5. What he didn't point out is that I also survived a train derailment. It was September 13, 2001. I got one of the very last seats out for the California Zephyr out of Chicago on 9/11. In the middle of the night in the Utah desert we hit a coal train. Here's what's left of the engines.

Lemme see,.. Tag you're it DD!

Godspeed, Jim

Wherever you are, we are all wishing your keel deep and your sails full. We're missing you, Jim.

August, 2006

Friday Nov 10, 2006


And, no, I'm not paraphrasing something that I bet Thomas J. Watson never uttered in 1943 anyway. But he should have because, ultimately, he might turn out to have been right.

Let's see, the Google grid is one. Microsoft's live.com is two. Yahoo!, Amazon.com, eBay, Salesforce.com are three, four, five and six. (Well, that's O(5) ;)) Of course there are many, many more service providers but they will almost all go the way of YouTube; they'll get eaten by one of the majors. And, I'm not placing any wagers that any of these six will be one of the Five Computers (nor that, per the above examples, they are all U.S. West Coast based --- I'll bet at least one, maybe the largest, will be the Great Computer of China).

I'm just saying that there will be, more or less, five hyperscale, pan-global broadband computing services giants. There will be lots of regional players, of course; mostly, they will exist to meet national needs. That is, the network computing services business will look a lot like the energy business: a half-dozen global giants, a few dozen national and/or regional concerns, followed by wildcatters and specialists.

Let me back up and explain what I mean by a Computer, and then why I think this is inevitable. I mean "Computer" as in the "The Network is the ...". These Computers will comprise millions of processing, storage and networking elements, globally distributed into critical-mass clusters (likely somewhere around 5,000 nodes each). My point in labeling them a Computer is that there will be some organization, a corporation or government, that will ultimately control the software run on and, important to my argument below, the capitalization and economics of the global system.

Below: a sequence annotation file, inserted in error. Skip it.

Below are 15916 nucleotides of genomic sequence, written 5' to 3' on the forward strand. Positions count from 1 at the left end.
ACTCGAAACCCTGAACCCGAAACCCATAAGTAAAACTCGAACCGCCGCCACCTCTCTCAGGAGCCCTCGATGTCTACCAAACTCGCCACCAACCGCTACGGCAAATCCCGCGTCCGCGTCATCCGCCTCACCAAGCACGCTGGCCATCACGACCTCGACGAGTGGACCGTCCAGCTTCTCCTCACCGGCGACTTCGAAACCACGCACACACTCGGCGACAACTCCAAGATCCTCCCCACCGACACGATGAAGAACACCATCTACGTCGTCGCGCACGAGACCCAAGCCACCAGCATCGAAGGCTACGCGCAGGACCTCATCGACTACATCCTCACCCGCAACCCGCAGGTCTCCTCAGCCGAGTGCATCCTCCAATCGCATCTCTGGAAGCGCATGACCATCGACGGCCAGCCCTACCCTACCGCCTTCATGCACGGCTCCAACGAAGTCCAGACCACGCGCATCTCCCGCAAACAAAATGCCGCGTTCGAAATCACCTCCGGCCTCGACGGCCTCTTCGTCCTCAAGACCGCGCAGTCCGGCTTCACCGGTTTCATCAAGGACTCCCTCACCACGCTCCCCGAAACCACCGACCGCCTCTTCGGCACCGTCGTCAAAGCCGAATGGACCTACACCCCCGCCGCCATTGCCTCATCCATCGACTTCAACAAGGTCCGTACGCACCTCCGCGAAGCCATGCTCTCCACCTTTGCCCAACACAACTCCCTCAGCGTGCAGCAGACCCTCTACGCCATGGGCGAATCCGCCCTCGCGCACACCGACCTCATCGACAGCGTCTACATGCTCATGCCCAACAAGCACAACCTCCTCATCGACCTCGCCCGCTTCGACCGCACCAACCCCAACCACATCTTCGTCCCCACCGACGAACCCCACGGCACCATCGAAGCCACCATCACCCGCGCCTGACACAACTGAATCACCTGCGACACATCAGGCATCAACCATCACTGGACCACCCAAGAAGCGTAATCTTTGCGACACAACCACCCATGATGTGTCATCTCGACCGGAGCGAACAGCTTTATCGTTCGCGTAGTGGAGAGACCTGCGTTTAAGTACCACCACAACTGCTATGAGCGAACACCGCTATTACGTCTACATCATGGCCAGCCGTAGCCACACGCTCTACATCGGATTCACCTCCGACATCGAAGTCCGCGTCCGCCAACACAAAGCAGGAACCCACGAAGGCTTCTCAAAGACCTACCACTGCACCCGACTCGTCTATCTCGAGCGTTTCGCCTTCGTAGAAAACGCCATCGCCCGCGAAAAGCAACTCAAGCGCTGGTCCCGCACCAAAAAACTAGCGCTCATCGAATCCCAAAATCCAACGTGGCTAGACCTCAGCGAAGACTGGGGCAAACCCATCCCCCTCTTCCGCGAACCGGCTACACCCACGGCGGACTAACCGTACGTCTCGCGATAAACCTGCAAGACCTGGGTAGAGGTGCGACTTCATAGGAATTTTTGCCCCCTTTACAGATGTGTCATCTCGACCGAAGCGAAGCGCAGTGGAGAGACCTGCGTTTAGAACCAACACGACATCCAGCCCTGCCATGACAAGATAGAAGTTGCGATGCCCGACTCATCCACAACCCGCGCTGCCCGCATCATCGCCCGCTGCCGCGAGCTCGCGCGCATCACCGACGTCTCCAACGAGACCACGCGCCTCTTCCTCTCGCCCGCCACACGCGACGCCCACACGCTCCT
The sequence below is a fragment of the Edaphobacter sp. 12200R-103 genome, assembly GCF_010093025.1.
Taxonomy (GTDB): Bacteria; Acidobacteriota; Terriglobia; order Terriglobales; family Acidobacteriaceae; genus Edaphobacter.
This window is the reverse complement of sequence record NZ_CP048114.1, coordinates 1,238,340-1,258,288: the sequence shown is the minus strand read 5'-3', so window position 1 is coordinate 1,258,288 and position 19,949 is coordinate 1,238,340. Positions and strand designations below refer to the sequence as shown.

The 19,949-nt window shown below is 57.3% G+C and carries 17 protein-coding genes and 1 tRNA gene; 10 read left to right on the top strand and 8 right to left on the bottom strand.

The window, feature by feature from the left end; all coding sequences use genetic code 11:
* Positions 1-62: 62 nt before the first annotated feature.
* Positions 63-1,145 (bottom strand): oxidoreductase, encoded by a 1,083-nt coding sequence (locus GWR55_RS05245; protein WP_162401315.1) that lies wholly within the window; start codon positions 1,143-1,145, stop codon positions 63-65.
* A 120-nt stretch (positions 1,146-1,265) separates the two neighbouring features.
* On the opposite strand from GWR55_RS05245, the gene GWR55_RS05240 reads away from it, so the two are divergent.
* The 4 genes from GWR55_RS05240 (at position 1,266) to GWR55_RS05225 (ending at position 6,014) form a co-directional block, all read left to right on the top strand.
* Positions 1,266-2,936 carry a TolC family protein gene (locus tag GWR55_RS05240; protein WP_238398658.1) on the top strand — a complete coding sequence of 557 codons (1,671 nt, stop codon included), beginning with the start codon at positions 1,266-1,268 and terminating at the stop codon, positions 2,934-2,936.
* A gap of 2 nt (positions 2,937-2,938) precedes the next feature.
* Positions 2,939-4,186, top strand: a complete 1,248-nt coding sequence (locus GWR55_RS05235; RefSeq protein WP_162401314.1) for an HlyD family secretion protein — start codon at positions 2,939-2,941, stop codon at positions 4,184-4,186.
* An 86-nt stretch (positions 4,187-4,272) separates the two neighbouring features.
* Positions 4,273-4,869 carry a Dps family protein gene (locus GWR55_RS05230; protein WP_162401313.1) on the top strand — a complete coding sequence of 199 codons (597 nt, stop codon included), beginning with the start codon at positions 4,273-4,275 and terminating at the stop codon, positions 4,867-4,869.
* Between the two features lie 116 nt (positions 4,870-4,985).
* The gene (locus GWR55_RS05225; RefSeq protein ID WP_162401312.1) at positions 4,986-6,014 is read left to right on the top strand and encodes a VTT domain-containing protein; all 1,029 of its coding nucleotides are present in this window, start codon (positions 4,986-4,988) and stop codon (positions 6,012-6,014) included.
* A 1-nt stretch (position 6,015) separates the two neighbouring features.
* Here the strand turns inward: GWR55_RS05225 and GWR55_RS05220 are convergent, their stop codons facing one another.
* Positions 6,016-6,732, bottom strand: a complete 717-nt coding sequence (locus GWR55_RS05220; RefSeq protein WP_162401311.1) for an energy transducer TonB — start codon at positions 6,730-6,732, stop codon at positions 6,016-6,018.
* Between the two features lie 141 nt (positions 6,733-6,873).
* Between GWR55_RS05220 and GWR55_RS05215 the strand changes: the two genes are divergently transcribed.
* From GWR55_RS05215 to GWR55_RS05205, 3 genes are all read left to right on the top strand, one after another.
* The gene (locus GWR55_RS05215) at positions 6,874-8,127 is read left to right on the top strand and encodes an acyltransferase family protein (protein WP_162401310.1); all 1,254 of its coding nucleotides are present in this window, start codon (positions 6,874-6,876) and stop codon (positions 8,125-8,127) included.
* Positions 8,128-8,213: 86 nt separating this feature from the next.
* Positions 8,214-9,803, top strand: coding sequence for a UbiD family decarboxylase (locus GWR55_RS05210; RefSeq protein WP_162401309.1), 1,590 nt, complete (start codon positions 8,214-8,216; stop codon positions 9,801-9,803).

These Computers will be large for a number of reasons. It seems that the successful services are most definitely growing faster than Moore's Law. That is, in addition to upgrading to faster systems they are adding more of them and the compound growth is getting pretty spectacular in several cases. A company like Salesforce.com sees hypergrowth not in the form of some intrinsic demand on CRM (within an average company, definitely not growing close to Moore's Law --- Enterprise CRM is overserved by systems performance improvements), but rather the sum of consolidation of CRM systems across thousands and thousands of companies. Live.com is likely to fall into this camp, too. The growth seen by a Google or Yahoo!, on the other hand, is more directly a function of their pipe-filling roles: the greater the end-user bandwidth, the greater the demand on their infrastructure.

Moreover, there is most definitely an economy of scale in computing. To the extent that there is a scalable architectural pattern (cluster, pod, etc.), the per-unit engineering expense gets amortized over increasing capital volume. So, more and more engineering can be invested in driving higher and higher efficiencies at scale.

Our bet (meaning Sun's) is that, like the energy, transportation, telecommunications and power utility businesses, most of these companies will realize that they can become even more efficient if they rely upon a few, highly competitive and deeply technical infrastructure suppliers (think GE, Siemens, ABB for power systems, Boeing and Airbus for commercial aircraft, Ericsson, Nortel, Lucent/Alcatel, Nokia for telecom, etc.).